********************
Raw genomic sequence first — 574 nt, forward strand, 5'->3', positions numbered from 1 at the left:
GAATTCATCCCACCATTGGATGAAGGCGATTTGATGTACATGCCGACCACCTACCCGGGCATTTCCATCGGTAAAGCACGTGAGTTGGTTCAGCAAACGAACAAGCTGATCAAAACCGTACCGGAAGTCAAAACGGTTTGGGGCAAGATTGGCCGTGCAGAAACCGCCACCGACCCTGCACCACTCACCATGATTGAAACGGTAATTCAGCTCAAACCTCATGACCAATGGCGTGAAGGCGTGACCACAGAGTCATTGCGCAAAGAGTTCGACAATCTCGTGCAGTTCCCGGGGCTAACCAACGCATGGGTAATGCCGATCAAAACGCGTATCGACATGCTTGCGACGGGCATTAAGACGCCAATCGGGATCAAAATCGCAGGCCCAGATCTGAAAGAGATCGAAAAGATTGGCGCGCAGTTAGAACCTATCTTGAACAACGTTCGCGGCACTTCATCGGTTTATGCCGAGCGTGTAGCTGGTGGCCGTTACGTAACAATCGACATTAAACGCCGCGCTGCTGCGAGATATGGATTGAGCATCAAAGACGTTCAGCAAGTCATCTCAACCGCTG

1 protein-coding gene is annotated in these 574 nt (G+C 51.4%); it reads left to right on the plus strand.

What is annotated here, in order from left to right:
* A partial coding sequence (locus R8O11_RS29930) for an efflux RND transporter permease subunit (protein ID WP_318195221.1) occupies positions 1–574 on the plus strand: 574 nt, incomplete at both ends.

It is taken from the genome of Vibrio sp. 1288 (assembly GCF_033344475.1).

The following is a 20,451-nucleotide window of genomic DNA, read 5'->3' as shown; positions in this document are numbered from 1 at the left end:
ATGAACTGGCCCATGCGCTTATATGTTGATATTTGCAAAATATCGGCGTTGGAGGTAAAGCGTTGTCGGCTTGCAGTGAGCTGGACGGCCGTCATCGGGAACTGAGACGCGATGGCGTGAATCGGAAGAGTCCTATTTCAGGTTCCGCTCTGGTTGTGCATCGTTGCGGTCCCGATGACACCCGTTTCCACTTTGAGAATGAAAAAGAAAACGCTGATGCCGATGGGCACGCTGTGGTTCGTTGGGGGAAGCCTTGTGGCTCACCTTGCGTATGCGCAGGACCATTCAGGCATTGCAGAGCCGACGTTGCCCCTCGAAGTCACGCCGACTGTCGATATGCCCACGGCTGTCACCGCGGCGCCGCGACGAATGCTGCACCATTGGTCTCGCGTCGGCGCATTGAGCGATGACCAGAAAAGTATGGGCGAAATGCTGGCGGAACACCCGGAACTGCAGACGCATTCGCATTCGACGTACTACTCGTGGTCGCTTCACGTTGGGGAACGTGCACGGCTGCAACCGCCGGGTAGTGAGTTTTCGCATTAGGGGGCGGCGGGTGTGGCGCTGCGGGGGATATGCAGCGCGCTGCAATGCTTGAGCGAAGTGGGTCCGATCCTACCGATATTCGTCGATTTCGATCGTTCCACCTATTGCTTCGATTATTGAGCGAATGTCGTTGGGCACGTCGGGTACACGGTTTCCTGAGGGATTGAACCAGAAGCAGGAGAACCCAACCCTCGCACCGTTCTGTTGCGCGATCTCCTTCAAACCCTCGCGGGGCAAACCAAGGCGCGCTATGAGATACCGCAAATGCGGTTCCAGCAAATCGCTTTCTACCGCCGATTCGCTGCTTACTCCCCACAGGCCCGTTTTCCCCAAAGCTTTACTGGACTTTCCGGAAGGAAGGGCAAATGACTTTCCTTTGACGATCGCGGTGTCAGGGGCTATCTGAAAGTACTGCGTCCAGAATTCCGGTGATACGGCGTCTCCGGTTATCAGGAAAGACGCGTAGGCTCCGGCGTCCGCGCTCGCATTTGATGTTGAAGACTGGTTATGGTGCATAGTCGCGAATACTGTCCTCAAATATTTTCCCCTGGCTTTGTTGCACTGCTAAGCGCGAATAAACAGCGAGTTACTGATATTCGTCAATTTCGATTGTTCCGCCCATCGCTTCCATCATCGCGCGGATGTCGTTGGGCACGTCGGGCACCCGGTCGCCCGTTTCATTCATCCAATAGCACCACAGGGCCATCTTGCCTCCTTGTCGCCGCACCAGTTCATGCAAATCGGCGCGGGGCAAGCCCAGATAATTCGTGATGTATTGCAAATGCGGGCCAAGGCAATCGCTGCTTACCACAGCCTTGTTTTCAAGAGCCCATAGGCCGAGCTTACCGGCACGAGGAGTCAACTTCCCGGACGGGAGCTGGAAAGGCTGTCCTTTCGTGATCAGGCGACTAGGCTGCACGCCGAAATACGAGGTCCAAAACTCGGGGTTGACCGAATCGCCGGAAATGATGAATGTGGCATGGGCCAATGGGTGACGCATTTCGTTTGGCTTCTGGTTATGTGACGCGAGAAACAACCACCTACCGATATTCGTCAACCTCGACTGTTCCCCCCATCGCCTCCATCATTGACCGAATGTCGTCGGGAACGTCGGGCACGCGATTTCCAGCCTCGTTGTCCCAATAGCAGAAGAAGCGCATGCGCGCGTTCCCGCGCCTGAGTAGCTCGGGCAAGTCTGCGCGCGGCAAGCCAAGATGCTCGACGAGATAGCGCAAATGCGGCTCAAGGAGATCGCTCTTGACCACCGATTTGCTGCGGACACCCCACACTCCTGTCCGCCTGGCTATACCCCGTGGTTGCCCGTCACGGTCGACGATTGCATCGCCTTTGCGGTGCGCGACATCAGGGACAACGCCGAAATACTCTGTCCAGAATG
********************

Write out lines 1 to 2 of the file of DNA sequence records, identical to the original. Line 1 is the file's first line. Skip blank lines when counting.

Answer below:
Raw genomic sequence first — 574 nt, forward strand, 5'->3', positions numbered from 1 at the left:
GAATTCATCCCACCATTGGATGAAGGCGATTTGATGTACATGCCGACCACCTACCCGGGCATTTCCATCGGTAAAGCACGTGAGTTGGTTCAGCAAACGAACAAGCTGATCAAAACCGTACCGGAAGTCAAAACGGTTTGGGGCAAGATTGGCCGTGCAGAAACCGCCACCGACCCTGCACCACTCACCATGATTGAAACGGTAATTCAGCTCAAACCTCATGACCAATGGCGTGAAGGCGTGACCACAGAGTCATTGCGCAAAGAGTTCGACAATCTCGTGCAGTTCCCGGGGCTAACCAACGCATGGGTAATGCCGATCAAAACGCGTATCGACATGCTTGCGACGGGCATTAAGACGCCAATCGGGATCAAAATCGCAGGCCCAGATCTGAAAGAGATCGAAAAGATTGGCGCGCAGTTAGAACCTATCTTGAACAACGTTCGCGGCACTTCATCGGTTTATGCCGAGCGTGTAGCTGGTGGCCGTTACGTAACAATCGACATTAAACGCCGCGCTGCTGCGAGATATGGATTGAGCATCAAAGACGTTCAGCAAGTCATCTCAACCGCTG